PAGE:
Last updated 4/21/2016
Visual: Walden logo at bottom of screen along with notepad and pencil background.
Audio: Guitar music.
Visual: “Walden University Writing Center. Your writing, grammar, and APA experts” appears in the center of the screen. Background changes to stacked MLA and APA manuals. “APA Formatting & Style. Latin Abbreviation et al.” text appears in center of screen.
Slide changes to one titled “Latin Abbreviations: Et al.”
Body of slide reads: …Except et al.
Below this text are three text boxes.
The first text box (beginning on far left of slide) reads: Used to make citations more concise:
Middle text box: Smith et al. (2014)…(Smith et al.,2014)
Far right text box: 1-2 authors: Never [line break] 3-5 authors: 2nd and subsequent citations [line break] 6+ authors: Always
Below the text boxes on the far left is text that reads: Citation Variations Table
And on the far right is a text box that reads: See pages 175-177 in the APA 6th Edition
Audio: You would not spell out a Latin abbreviation in the main narrative text when you're using "et al". So " et al.” is a Latin abbreviation that we use to be more efficient if you're citing a work that has multiple authors. So, with, especially with, scientific and social scientific writing that may have lots of authors and studies that lots of people worked on and lots of people listed, it can get sort of tedious and interrupt the flow if you have to put, 5, 6, 7, 8, 9, 10 authors, every time you're adding in a citation for a particular source. But for that reason, in APA for works for multiple authors, you would incorporate the abbreviation "et al" which means, "and everybody else." So to use "et al," you would abbreviate works with three or more authors. So if you have one author or two authors, you would just include every author each time. If you have three to five authors, you would include every author in the first citation. So the first time you cite that source, you would include everybody. Because it's only three to five. But after that, you would say, just the first author's name, followed by "et al" each time. So in the example you see in the middle here, "Smith et al." If the work has six or more authors, you can just use the first author's name followed by "et al" each time. And there's a table that breaks it down and shows you exactly how to do the first citation in the text and all subsequent citations in the text on page 177 of the APA manual.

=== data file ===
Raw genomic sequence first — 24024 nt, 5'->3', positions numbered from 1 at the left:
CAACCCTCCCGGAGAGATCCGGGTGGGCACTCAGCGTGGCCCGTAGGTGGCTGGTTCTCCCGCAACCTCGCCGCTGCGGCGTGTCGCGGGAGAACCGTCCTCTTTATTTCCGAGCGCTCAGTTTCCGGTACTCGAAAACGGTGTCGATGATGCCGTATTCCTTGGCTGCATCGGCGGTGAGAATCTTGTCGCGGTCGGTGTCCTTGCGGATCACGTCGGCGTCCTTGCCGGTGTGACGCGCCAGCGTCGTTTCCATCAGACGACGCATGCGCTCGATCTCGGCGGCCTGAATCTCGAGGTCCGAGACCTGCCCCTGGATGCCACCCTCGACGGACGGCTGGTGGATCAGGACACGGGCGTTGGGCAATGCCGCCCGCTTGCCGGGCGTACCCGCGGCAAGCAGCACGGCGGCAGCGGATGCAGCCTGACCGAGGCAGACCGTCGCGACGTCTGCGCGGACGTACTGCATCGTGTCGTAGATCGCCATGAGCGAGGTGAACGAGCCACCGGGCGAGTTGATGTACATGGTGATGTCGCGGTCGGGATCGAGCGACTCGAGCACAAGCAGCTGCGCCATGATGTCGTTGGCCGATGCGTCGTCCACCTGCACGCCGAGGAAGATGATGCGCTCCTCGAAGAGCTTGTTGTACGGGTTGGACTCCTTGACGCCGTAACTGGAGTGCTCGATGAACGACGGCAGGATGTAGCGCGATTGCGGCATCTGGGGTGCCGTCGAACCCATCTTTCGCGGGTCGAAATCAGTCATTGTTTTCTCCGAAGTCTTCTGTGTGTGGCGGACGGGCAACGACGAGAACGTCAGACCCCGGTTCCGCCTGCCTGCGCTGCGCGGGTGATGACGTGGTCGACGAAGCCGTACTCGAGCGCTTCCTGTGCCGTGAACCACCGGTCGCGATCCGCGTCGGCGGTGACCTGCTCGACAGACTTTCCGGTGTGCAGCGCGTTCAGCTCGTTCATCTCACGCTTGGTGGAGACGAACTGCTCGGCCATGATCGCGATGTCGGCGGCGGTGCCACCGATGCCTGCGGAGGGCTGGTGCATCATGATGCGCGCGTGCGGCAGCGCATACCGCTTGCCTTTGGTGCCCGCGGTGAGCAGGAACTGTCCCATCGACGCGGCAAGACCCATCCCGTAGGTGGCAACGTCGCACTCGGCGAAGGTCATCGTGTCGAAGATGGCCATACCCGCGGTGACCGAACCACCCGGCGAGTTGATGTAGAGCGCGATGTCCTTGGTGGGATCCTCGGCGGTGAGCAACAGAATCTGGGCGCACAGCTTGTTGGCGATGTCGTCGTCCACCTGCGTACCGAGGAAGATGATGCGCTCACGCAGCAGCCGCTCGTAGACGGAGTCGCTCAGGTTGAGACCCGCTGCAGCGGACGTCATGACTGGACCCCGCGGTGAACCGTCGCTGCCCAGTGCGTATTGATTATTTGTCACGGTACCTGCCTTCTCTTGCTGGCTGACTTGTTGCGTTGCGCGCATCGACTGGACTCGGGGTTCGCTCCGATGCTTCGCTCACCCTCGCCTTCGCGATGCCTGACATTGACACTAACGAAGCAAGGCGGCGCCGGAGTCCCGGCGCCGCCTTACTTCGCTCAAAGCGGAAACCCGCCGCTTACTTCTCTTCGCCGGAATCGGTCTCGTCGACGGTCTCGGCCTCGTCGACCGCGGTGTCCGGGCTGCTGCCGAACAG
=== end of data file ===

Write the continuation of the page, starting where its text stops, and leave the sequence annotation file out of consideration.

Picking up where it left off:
Visual: Slide changes to notebook with Walden logo from introduction. Text reads: “Walden University Writing Center. Questions? E-mail email@example.com.”